Thursday 31 March 2022

Metronome by Tom Watson #Metronome @t_m_watson @BloomsburyBooks @Ros_Ellis #BookReview


For twelve years Aina and Whitney have been in exile on an island for a crime they committed together, tethered to a croft by pills they must take for survival every eight hours. They've kept busy - Aina with her garden, her jigsaw, her music; Whitney with his sculptures and maps - but something is not right.

Shipwrecks have begun washing up, and their supply drops have stopped. And on the day they're meant to be collected for parole, the Warden does not come. Instead there's a sheep. But sheep can't swim.

As days pass, Aina begins to suspect that their prison is part of a peninsula, and that Whitney has been keeping secrets. And if he's been keeping secrets, maybe she should too. Convinced they've been abandoned, she starts investigating ways she might escape. As she comes to grips with the decisions that haunt her past, she realises her biggest choice is yet to come.

Metronome by Tom Watson was published in hardback by Bloomsbury on 31 March 2022 and is the author's debut novel. My thanks to the publisher who sent my copy for review. 

Metronome is everything that I want from a book, this is most certainly going to be amongst my top books of this year. It is hauntingly beautiful, written with such precision and care. The premise is unusual and refreshing and the characters blaze gloriously from the pages. 

Aina and Whitney live in an isolated croft cottage on desolated island. They've been there for twelve years; exiled after committing a crime. Life is harsh on the island and is dictated by the pills that they must take every eight hours, in order to stay alive. They spent their time attending to the ground, attempting to grow food with regular exercise as well as an ancient jigsaw. Whitney is an artist and forms sculptures from material that he can salvage.

Other the. years, shipwrecks have washed up on the shore, empty with no sign of life and more recently, a sheep has appeared in their yard. Sheep can't swim, can they? Aina begins to suspect that Whitney knows more about their prison, is it really an island? How did the sheep get there, and why are pine needles matted in its fur? There are no pine trees on the island ... or are there?

Their parole is due and they expect the Warden to come and free them, but he doesn't appear and Aina takes matters into her own hands. She too can have secrets and she forms a plan that she cannot share with Whitney.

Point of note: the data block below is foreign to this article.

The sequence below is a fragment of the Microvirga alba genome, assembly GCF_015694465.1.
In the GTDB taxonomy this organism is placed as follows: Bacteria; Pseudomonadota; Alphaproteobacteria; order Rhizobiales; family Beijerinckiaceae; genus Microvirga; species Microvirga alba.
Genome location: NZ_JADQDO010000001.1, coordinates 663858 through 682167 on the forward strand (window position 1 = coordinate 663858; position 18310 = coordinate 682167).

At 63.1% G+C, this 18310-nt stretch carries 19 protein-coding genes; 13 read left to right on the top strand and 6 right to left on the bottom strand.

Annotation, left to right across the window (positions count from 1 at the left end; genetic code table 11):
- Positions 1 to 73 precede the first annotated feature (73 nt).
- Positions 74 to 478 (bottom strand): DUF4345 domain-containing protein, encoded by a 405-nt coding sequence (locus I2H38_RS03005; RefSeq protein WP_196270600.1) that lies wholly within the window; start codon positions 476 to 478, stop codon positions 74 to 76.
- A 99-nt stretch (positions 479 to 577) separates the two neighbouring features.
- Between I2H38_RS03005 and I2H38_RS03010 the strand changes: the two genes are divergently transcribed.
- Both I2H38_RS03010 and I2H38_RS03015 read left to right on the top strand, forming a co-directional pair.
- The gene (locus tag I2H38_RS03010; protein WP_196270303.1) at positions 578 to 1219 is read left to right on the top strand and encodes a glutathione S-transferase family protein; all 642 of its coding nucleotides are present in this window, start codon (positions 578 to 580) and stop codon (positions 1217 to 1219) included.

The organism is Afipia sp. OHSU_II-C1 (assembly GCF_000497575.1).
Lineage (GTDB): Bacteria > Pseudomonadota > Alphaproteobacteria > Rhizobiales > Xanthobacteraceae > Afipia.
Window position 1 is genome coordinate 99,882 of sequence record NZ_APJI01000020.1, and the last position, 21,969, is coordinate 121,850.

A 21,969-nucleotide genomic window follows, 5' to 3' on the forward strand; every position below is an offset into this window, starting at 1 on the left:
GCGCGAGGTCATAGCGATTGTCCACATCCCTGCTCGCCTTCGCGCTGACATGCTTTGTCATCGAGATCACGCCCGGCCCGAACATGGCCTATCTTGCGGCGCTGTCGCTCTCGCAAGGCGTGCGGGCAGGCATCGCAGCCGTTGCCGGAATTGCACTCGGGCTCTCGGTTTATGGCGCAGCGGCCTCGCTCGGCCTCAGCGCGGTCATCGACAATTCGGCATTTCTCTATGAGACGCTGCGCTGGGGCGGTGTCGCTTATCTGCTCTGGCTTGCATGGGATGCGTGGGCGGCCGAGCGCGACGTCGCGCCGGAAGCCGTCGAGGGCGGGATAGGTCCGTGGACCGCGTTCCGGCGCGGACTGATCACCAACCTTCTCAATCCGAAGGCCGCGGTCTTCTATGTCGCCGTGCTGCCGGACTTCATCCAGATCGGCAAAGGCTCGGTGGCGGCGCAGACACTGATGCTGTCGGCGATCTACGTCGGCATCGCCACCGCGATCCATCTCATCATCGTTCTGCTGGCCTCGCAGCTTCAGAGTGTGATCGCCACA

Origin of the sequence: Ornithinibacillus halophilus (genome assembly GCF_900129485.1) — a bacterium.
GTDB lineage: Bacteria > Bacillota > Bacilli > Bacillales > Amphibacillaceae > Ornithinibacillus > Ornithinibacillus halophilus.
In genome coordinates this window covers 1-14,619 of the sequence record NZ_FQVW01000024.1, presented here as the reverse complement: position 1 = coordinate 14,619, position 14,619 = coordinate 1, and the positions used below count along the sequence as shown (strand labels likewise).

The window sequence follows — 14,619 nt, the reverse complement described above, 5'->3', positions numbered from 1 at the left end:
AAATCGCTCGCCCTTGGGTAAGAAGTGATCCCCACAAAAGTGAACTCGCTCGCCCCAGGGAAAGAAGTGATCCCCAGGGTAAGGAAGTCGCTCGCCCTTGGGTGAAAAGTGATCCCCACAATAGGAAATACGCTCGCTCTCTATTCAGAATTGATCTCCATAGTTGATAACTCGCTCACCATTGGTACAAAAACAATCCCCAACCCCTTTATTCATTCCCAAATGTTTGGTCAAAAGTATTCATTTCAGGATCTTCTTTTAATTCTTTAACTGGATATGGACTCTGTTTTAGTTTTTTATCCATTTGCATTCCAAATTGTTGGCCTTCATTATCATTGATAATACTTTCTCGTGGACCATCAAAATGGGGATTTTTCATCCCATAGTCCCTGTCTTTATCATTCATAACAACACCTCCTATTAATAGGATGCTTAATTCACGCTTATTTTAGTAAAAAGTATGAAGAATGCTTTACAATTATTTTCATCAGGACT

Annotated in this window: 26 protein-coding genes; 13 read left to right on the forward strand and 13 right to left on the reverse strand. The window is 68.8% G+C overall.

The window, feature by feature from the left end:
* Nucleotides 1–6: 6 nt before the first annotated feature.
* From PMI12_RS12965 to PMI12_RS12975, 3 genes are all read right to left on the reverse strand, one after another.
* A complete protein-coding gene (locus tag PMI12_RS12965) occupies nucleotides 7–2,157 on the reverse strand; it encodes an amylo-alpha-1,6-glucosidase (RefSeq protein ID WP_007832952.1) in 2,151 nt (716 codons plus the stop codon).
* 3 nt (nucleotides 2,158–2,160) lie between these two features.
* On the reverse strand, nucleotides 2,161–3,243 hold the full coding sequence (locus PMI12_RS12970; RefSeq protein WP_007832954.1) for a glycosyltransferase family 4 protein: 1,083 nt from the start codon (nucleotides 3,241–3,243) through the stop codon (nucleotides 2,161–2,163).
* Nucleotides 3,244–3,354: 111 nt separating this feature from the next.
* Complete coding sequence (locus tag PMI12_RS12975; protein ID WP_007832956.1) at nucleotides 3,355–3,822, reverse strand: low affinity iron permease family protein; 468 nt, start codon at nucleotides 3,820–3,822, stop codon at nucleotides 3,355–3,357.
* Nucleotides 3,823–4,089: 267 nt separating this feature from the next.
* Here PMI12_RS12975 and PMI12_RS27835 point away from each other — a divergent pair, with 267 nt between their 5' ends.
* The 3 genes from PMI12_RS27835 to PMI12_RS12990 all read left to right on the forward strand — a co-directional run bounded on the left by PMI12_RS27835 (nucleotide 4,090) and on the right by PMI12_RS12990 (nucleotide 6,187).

Metronome is beautifully written, with prose so lyrical and moving. The author captures the pure desolation of the landscape, with the weather playing such a large part in the story. There are passages that made me take such a deep breath, he describes the simple things, such as a candle being snuffed out with such care and precision - I could almost smell the molten wax as the flame fluttered and died. 

This is dystopian fiction at its best. Just like the great Margaret Atwood in The Handmaid's Tale, this author doesn't inform the reader of how the world becomes what it is in this story.  It takes some time before we learn what crime Aina and Whitney are guilty of, and when we realise, we see the horror that the world has become, it's so clever and so compelling, and nothing is as expected. 

This author is so talented, the way that the relationship between Aina and Whitney chop and change throughout the novel is done so very well. The claustrophobic feel of two people spending all of their time together, with no other human company is chilling,  and the little niggles of doubt and blame between them, that grow with an intensity throughout is impeccably handled. 

Metronome is the perfect title for this book. Aina often remembers the metronome that sat upon her piano in their previous life. The piano is central to the discovery of their 'crime' and their subsequent banishment to the island and it is a clever reminder of the time that ticks by between their eight hourly doses of medication. 

Metronome is an addictive and hugely compelling novel, I was totally enraptured by the characters and the plot. Things take an unexpected turn toward the end and the reader is left with a sense of both sorrow and hopeful joy. Original and intriguing and highly recommended by me. 

Tom Watson is a graduate of the Creative Writing MA at the University of East Anglia, where he was
the recipient of the Curtis Brown Prize in memory of Giles Gordon. 

His debut novel, Metronome, was shortlisted for the Bridport Prize, and his short fiction has been shortlisted for the Bristol Short Story Prize and awarded runner-up for the Seán Ó Faoláin Prize. 

He lives in London.

Twitter @t_m_watson

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